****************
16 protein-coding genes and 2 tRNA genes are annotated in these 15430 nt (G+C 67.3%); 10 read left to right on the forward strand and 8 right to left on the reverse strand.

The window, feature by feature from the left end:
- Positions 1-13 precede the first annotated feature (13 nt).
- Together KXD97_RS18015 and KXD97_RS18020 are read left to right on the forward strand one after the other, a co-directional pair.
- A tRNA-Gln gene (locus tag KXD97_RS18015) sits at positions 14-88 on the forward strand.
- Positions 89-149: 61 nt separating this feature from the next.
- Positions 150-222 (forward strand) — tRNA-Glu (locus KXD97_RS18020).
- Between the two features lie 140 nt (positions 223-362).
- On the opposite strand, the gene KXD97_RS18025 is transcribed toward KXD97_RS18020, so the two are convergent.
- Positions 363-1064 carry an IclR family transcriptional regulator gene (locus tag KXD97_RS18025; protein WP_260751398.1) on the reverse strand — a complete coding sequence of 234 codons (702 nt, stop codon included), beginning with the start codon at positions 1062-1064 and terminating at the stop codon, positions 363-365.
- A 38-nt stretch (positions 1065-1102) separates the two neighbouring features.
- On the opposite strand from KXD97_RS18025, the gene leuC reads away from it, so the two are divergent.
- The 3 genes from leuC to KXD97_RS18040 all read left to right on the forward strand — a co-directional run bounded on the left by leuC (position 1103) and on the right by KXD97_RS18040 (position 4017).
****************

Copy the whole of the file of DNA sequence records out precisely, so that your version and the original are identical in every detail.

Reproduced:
16 protein-coding genes and 2 tRNA genes are annotated in these 15430 nt (G+C 67.3%); 10 read left to right on the forward strand and 8 right to left on the reverse strand.

The window, feature by feature from the left end:
- Positions 1-13 precede the first annotated feature (13 nt).
- Together KXD97_RS18015 and KXD97_RS18020 are read left to right on the forward strand one after the other, a co-directional pair.
- A tRNA-Gln gene (locus tag KXD97_RS18015) sits at positions 14-88 on the forward strand.
- Positions 89-149: 61 nt separating this feature from the next.
- Positions 150-222 (forward strand) — tRNA-Glu (locus KXD97_RS18020).
- Between the two features lie 140 nt (positions 223-362).
- On the opposite strand, the gene KXD97_RS18025 is transcribed toward KXD97_RS18020, so the two are convergent.
- Positions 363-1064 carry an IclR family transcriptional regulator gene (locus tag KXD97_RS18025; protein WP_260751398.1) on the reverse strand — a complete coding sequence of 234 codons (702 nt, stop codon included), beginning with the start codon at positions 1062-1064 and terminating at the stop codon, positions 363-365.
- A 38-nt stretch (positions 1065-1102) separates the two neighbouring features.
- On the opposite strand from KXD97_RS18025, the gene leuC reads away from it, so the two are divergent.
- The 3 genes from leuC to KXD97_RS18040 all read left to right on the forward strand — a co-directional run bounded on the left by leuC (position 1103) and on the right by KXD97_RS18040 (position 4017).